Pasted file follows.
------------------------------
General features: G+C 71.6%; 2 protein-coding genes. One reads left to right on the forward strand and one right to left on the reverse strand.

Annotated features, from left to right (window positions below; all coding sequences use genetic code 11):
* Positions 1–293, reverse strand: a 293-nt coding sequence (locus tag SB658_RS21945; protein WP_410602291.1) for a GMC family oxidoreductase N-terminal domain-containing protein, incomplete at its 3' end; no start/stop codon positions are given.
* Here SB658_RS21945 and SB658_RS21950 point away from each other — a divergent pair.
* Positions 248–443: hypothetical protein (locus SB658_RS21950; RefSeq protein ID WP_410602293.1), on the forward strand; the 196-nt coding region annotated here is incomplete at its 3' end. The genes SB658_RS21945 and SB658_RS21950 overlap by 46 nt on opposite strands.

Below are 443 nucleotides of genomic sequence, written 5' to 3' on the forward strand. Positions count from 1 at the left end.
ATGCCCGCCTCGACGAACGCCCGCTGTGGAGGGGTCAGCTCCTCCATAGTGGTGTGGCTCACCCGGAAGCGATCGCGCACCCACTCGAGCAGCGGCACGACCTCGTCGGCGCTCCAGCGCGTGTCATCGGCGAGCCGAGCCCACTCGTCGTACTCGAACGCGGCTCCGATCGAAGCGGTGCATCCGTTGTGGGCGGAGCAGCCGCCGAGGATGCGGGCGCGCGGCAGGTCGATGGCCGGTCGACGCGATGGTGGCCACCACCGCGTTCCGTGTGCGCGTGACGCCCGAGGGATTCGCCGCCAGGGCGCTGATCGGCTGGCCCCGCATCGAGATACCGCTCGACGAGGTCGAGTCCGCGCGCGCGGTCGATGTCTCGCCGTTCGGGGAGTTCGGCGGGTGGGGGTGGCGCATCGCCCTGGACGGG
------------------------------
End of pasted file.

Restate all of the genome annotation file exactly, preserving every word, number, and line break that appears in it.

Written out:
General features: G+C 71.6%; 2 protein-coding genes. One reads left to right on the forward strand and one right to left on the reverse strand.

Annotated features, from left to right (window positions below; all coding sequences use genetic code 11):
* Positions 1–293, reverse strand: a 293-nt coding sequence (locus tag SB658_RS21945; protein WP_410602291.1) for a GMC family oxidoreductase N-terminal domain-containing protein, incomplete at its 3' end; no start/stop codon positions are given.
* Here SB658_RS21945 and SB658_RS21950 point away from each other — a divergent pair.
* Positions 248–443: hypothetical protein (locus SB658_RS21950; RefSeq protein ID WP_410602293.1), on the forward strand; the 196-nt coding region annotated here is incomplete at its 3' end. The genes SB658_RS21945 and SB658_RS21950 overlap by 46 nt on opposite strands.

Below are 443 nucleotides of genomic sequence, written 5' to 3' on the forward strand. Positions count from 1 at the left end.
ATGCCCGCCTCGACGAACGCCCGCTGTGGAGGGGTCAGCTCCTCCATAGTGGTGTGGCTCACCCGGAAGCGATCGCGCACCCACTCGAGCAGCGGCACGACCTCGTCGGCGCTCCAGCGCGTGTCATCGGCGAGCCGAGCCCACTCGTCGTACTCGAACGCGGCTCCGATCGAAGCGGTGCATCCGTTGTGGGCGGAGCAGCCGCCGAGGATGCGGGCGCGCGGCAGGTCGATGGCCGGTCGACGCGATGGTGGCCACCACCGCGTTCCGTGTGCGCGTGACGCCCGAGGGATTCGCCGCCAGGGCGCTGATCGGCTGGCCCCGCATCGAGATACCGCTCGACGAGGTCGAGTCCGCGCGCGCGGTCGATGTCTCGCCGTTCGGGGAGTTCGGCGGGTGGGGGTGGCGCATCGCCCTGGACGGG